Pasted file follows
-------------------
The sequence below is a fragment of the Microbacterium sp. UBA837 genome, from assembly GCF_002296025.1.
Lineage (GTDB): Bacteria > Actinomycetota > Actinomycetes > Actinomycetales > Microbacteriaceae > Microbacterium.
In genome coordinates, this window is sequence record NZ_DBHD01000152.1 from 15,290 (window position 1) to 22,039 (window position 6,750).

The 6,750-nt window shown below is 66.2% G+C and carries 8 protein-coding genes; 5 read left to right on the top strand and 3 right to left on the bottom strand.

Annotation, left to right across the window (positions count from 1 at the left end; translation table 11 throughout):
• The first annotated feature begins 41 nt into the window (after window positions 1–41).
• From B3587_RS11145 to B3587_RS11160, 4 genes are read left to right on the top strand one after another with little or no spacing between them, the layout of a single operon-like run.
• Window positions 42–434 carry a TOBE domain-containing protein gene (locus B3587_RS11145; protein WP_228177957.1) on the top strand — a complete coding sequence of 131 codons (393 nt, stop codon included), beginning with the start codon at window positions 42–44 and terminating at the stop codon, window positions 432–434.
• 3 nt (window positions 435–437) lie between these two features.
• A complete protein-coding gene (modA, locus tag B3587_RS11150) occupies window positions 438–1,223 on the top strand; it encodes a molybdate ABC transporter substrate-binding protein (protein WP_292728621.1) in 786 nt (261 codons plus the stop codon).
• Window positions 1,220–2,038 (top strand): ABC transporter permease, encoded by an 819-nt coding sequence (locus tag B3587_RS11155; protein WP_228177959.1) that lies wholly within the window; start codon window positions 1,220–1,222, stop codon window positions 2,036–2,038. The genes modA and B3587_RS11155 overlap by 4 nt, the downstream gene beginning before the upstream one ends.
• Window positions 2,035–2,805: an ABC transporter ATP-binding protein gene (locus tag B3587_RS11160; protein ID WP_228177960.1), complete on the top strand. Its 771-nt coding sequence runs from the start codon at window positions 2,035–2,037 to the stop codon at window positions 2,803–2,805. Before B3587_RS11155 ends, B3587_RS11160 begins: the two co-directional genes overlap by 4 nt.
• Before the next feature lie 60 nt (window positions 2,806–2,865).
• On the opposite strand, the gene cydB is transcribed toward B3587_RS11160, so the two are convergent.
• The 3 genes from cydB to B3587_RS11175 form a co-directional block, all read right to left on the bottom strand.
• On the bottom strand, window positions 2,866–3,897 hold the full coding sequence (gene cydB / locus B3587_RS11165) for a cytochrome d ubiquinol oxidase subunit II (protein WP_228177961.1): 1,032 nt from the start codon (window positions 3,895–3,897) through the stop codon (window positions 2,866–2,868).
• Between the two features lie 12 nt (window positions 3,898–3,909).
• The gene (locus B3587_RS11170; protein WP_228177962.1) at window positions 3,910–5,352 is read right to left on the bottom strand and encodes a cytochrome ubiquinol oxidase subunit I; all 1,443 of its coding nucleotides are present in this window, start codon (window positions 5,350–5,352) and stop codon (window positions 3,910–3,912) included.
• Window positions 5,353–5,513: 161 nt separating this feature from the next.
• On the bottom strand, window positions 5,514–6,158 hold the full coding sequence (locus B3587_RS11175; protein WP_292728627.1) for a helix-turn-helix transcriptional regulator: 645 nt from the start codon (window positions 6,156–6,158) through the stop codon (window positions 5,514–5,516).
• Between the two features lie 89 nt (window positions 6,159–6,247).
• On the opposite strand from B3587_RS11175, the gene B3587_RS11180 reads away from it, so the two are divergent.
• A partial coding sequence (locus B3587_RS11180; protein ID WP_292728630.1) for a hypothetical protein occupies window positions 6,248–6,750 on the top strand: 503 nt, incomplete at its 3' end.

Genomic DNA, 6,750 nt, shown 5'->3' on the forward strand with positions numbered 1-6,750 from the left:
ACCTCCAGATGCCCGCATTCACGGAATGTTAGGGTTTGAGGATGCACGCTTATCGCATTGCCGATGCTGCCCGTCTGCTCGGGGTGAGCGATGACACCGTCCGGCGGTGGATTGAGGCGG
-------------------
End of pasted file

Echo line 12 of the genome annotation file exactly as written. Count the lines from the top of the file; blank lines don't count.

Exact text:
• Window positions 2,035–2,805: an ABC transporter ATP-binding protein gene (locus tag B3587_RS11160; protein ID WP_228177960.1), complete on the top strand. Its 771-nt coding sequence runs from the start codon at window positions 2,035–2,037 to the stop codon at window positions 2,803–2,805. Before B3587_RS11155 ends, B3587_RS11160 begins: the two co-directional genes overlap by 4 nt.